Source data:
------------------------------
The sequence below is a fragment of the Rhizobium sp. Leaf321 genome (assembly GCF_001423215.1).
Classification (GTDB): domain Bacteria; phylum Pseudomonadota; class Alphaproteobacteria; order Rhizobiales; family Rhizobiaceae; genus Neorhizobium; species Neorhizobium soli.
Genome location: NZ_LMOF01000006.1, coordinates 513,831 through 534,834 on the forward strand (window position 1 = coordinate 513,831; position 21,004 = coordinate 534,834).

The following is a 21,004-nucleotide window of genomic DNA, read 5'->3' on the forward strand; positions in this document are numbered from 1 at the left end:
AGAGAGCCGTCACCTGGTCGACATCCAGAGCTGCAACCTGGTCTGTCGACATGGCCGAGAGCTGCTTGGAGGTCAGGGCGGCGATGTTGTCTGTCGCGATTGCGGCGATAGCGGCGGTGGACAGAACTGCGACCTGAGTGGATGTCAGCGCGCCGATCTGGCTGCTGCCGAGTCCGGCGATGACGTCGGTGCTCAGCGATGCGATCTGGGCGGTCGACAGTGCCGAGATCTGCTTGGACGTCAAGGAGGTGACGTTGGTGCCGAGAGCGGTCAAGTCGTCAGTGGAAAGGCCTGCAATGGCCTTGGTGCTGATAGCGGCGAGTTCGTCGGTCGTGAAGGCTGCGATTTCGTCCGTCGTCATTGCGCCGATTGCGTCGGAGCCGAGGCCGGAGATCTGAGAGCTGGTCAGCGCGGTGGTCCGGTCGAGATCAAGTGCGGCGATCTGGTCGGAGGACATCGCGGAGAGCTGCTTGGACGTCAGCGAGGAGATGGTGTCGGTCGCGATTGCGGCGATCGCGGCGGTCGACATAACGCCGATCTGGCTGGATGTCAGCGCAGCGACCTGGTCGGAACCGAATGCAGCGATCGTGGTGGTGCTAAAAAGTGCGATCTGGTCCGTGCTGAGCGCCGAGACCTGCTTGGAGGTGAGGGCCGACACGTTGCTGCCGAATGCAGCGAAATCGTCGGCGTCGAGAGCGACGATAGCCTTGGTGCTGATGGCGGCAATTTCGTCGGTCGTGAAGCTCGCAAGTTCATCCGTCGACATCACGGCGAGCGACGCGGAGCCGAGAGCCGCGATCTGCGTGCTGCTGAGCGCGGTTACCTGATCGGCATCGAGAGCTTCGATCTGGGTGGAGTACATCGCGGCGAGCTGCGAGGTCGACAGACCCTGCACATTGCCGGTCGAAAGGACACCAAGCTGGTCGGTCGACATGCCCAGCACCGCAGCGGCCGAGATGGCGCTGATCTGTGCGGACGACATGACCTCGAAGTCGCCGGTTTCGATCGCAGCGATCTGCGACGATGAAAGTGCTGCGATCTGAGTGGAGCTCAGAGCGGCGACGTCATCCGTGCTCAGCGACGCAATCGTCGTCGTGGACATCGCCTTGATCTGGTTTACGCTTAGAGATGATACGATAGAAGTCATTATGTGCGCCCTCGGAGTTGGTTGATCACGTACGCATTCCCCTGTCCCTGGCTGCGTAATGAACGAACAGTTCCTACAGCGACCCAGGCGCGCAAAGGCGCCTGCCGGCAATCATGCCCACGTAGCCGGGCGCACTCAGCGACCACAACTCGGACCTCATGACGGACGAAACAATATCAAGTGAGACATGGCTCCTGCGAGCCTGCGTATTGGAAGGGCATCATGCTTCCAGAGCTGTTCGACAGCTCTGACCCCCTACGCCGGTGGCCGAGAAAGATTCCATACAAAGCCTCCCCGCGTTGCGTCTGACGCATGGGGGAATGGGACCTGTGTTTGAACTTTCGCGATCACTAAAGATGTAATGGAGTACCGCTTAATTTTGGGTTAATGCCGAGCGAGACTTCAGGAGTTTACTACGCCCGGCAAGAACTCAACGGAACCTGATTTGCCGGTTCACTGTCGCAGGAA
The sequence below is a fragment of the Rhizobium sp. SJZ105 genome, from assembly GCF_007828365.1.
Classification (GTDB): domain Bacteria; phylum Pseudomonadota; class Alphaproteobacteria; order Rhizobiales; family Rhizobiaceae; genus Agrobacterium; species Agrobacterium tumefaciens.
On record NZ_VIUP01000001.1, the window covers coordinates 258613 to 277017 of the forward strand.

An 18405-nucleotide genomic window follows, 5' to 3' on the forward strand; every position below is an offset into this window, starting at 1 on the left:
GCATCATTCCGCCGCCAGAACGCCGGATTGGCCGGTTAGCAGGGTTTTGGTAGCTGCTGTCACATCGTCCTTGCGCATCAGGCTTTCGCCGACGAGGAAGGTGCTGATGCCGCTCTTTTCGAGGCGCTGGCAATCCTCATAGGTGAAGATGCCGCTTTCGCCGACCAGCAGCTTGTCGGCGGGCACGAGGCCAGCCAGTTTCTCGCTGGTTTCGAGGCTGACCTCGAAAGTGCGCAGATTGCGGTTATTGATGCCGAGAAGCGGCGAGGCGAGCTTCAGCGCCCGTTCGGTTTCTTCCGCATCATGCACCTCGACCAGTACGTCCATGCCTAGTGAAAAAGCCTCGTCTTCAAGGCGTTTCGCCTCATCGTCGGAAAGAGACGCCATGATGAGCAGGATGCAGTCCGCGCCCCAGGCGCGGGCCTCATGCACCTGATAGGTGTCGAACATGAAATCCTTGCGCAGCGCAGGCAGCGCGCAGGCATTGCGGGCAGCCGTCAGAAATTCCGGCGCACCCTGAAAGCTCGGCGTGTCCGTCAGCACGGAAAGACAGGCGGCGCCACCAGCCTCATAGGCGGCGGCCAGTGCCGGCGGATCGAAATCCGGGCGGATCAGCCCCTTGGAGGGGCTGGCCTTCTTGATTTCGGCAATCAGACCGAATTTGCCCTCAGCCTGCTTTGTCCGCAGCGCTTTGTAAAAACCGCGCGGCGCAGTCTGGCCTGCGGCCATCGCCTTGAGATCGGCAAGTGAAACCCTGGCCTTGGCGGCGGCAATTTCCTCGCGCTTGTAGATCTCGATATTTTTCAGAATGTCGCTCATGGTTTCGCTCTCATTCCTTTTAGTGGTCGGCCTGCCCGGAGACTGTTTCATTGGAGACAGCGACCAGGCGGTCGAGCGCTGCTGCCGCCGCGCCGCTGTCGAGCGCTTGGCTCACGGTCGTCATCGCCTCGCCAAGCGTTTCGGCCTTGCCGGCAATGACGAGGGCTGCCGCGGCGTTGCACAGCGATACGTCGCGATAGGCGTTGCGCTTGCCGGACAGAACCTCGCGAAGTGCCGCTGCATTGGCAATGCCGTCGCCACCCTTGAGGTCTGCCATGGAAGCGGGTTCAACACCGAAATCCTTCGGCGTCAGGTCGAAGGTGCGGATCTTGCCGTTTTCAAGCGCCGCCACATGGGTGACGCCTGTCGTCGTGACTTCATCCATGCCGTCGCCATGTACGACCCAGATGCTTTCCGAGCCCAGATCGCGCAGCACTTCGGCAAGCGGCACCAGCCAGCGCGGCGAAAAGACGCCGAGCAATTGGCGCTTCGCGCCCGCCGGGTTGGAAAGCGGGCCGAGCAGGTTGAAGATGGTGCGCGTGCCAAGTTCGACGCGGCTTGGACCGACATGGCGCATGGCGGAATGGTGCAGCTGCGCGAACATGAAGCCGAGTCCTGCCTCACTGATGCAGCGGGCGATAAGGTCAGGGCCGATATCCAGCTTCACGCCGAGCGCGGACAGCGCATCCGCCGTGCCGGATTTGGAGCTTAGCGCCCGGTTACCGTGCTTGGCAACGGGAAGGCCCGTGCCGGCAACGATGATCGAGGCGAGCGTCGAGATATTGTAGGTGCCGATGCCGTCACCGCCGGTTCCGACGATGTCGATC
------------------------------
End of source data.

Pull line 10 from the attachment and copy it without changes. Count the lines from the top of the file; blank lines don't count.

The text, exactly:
GCATCATTCCGCCGCCAGAACGCCGGATTGGCCGGTTAGCAGGGTTTTGGTAGCTGCTGTCACATCGTCCTTGCGCATCAGGCTTTCGCCGACGAGGAAGGTGCTGATGCCGCTCTTTTCGAGGCGCTGGCAATCCTCATAGGTGAAGATGCCGCTTTCGCCGACCAGCAGCTTGTCGGCGGGCACGAGGCCAGCCAGTTTCTCGCTGGTTTCGAGGCTGACCTCGAAAGTGCGCAGATTGCGGTTATTGATGCCGAGAAGCGGCGAGGCGAGCTTCAGCGCCCGTTCGGTTTCTTCCGCATCATGCACCTCGACCAGTACGTCCATGCCTAGTGAAAAAGCCTCGTCTTCAAGGCGTTTCGCCTCATCGTCGGAAAGAGACGCCATGATGAGCAGGATGCAGTCCGCGCCCCAGGCGCGGGCCTCATGCACCTGATAGGTGTCGAACATGAAATCCTTGCGCAGCGCAGGCAGCGCGCAGGCATTGCGGGCAGCCGTCAGAAATTCCGGCGCACCCTGAAAGCTCGGCGTGTCCGTCAGCACGGAAAGACAGGCGGCGCCACCAGCCTCATAGGCGGCGGCCAGTGCCGGCGGATCGAAATCCGGGCGGATCAGCCCCTTGGAGGGGCTGGCCTTCTTGATTTCGGCAATCAGACCGAATTTGCCCTCAGCCTGCTTTGTCCGCAGCGCTTTGTAAAAACCGCGCGGCGCAGTCTGGCCTGCGGCCATCGCCTTGAGATCGGCAAGTGAAACCCTGGCCTTGGCGGCGGCAATTTCCTCGCGCTTGTAGATCTCGATATTTTTCAGAATGTCGCTCATGGTTTCGCTCTCATTCCTTTTAGTGGTCGGCCTGCCCGGAGACTGTTTCATTGGAGACAGCGACCAGGCGGTCGAGCGCTGCTGCCGCCGCGCCGCTGTCGAGCGCTTGGCTCACGGTCGTCATCGCCTCGCCAAGCGTTTCGGCCTTGCCGGCAATGACGAGGGCTGCCGCGGCGTTGCACAGCGATACGTCGCGATAGGCGTTGCGCTTGCCGGACAGAACCTCGCGAAGTGCCGCTGCATTGGCAATGCCGTCGCCACCCTTGAGGTCTGCCATGGAAGCGGGTTCAACACCGAAATCCTTCGGCGTCAGGTCGAAGGTGCGGATCTTGCCGTTTTCAAGCGCCGCCACATGGGTGACGCCTGTCGTCGTGACTTCATCCATGCCGTCGCCATGTACGACCCAGATGCTTTCCGAGCCCAGATCGCGCAGCACTTCGGCAAGCGGCACCAGCCAGCGCGGCGAAAAGACGCCGAGCAATTGGCGCTTCGCGCCCGCCGGGTTGGAAAGCGGGCCGAGCAGGTTGAAGATGGTGCGCGTGCCAAGTTCGACGCGGCTTGGACCGACATGGCGCATGGCGGAATGGTGCAGCTGCGCGAACATGAAGCCGAGTCCTGCCTCACTGATGCAGCGGGCGATAAGGTCAGGGCCGATATCCAGCTTCACGCCGAGCGCGGACAGCGCATCCGCCGTGCCGGATTTGGAGCTTAGCGCCCGGTTACCGTGCTTGGCAACGGGAAGGCCCGTGCCGGCAACGATGATCGAGGCGAGCGTCGAGATATTGTAGGTGCCGATGCCGTCACCGCCGGTTCCGACGATGTCGATC